A selective p38 MAPK inhibitor alleviates neuropathology and cognitive impairment by modulating microglia function in 5XFAD mouse
Chronic neuroinflammation, aggressive amyloid beta (Aβ) deposition, neuronal cell loss and cognitive impairment are pathological symptoms of Alzheimer's disease (AD). Regarding these symptoms, resolution of neuroinflammation and inhibition of Aβ-driven pathology might be a novel strategy for AD therapy. Efforts to prevent AD progression have identified that p38 mitogen-activated protein kinase (MAPK) is a promising target for AD therapy. However, the actual therapeutic effect of selective p38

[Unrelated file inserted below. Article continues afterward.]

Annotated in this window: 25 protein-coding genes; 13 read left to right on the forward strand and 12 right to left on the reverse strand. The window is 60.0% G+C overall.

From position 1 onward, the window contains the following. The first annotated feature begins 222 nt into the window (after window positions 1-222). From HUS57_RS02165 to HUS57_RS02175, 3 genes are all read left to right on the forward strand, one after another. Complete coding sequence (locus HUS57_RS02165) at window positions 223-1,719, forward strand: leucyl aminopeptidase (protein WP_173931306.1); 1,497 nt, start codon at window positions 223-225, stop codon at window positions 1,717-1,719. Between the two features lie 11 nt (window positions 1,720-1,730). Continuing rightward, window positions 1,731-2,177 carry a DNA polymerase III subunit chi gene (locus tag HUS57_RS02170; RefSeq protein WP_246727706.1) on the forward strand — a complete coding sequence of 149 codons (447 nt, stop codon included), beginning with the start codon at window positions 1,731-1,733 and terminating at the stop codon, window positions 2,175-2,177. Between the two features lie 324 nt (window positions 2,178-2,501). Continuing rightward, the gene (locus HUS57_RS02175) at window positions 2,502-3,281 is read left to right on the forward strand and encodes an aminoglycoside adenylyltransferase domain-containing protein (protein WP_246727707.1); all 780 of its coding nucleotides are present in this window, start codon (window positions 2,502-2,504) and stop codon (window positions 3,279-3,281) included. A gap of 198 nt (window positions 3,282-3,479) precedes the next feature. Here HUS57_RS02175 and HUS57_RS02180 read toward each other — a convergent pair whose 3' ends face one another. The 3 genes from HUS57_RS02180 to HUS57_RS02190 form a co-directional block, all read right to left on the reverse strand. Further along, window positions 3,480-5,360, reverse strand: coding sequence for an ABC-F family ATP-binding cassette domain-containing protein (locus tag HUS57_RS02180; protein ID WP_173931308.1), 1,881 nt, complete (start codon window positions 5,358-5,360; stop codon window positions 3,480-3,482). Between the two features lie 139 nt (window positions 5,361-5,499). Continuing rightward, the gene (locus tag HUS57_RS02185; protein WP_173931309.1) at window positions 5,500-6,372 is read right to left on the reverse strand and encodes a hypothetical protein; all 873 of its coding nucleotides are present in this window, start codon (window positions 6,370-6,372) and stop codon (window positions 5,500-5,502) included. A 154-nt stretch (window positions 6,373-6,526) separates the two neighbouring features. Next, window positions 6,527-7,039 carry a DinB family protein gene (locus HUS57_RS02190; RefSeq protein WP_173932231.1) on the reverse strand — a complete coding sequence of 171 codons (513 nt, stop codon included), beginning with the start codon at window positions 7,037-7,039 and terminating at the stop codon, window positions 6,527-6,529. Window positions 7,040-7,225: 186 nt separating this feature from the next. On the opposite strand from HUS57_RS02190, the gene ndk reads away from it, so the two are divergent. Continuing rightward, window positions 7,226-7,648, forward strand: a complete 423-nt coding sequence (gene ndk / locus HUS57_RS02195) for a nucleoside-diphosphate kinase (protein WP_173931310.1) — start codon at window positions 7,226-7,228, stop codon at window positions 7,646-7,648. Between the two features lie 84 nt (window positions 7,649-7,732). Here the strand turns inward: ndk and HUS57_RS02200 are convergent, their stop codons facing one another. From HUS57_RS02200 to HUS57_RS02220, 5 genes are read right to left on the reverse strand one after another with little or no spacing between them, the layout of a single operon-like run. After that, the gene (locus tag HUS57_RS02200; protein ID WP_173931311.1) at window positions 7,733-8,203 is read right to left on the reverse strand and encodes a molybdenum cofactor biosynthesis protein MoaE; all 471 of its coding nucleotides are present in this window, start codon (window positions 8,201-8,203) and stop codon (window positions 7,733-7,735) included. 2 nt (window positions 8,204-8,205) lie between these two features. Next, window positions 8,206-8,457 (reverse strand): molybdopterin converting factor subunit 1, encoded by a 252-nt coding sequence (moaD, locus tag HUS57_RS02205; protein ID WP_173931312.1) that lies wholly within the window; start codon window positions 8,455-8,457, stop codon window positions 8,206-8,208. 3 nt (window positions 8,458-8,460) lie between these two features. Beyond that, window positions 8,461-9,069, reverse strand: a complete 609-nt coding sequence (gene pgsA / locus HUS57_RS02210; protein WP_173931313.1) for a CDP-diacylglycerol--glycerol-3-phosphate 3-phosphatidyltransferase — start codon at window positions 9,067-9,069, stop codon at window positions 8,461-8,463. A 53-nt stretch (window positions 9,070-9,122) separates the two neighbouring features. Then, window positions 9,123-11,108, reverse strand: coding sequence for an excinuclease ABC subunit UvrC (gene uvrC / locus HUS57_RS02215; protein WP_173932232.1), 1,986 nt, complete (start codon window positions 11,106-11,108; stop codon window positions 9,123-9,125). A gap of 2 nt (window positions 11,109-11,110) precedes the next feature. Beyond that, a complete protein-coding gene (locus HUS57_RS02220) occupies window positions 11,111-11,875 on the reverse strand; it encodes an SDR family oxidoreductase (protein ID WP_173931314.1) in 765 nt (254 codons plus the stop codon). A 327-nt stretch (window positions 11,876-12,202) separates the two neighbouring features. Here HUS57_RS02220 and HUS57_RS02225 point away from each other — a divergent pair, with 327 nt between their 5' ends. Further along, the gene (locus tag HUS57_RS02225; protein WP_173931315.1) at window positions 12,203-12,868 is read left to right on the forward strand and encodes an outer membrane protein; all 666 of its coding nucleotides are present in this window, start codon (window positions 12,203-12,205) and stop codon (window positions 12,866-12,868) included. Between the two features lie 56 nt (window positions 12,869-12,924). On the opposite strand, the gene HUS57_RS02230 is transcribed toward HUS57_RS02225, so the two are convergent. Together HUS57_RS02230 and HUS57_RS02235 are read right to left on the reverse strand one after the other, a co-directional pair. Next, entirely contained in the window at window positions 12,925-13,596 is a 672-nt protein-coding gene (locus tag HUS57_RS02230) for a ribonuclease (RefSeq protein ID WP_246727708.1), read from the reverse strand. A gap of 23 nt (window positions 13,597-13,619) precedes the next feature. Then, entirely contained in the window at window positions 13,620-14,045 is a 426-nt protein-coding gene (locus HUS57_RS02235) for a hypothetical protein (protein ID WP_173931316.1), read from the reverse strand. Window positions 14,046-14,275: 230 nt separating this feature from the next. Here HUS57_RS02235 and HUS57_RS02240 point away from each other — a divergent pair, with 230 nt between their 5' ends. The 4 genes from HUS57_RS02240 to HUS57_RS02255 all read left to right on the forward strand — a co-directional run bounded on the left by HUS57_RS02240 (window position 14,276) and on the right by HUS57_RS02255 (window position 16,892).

... PK inhibition in AD has not been ascertained yet. Methods: In this study, we explored the therapeutic potential of NJK14047, a selective p38 MAPK inhibitor, using an Alzheimer's disease mouse model, 5XFAD. The mice were injected 2.5 mg/kg NJK14047 or vehicle every other day for 3 months. Morris water maze task and histological imaging analysis were performed. Protein and mRNA expression levels were measured using immunoblotting and qRT-PCR. In in vitro studies, the cytotoxicity of microglial conditioned medium and astrocyte conditioned medium on primary neurons were measured using MTT assay and TUNEL assay. Results: NJK14047 treatment downregulated phospho-p38 MAPK levels, decreased the amount of Aβ deposits, and improved spatial learning memory in 5XFAD mice. Interestingly, these effects were associated with the decrease of inflammatory responses and the elevation of alternatively activated M2 markers. Furthermore, NJK14047 treatment reduced the number of Fluoro-jade B positive cells, a class of degenerating neurons, in the brains of 5XFAD mice. The neuroprotective effect of NJK14047, achieved via the restoration of microglia function, was further confirmed by in vitro studies. Conclusion: Taken together, our results reveal that inhibition of p38 MAPK in the brain alleviates AD pathology and represents a potential strategy for AD therapy. It also suggests that NJK14047 is a promising candidate for AD treatment.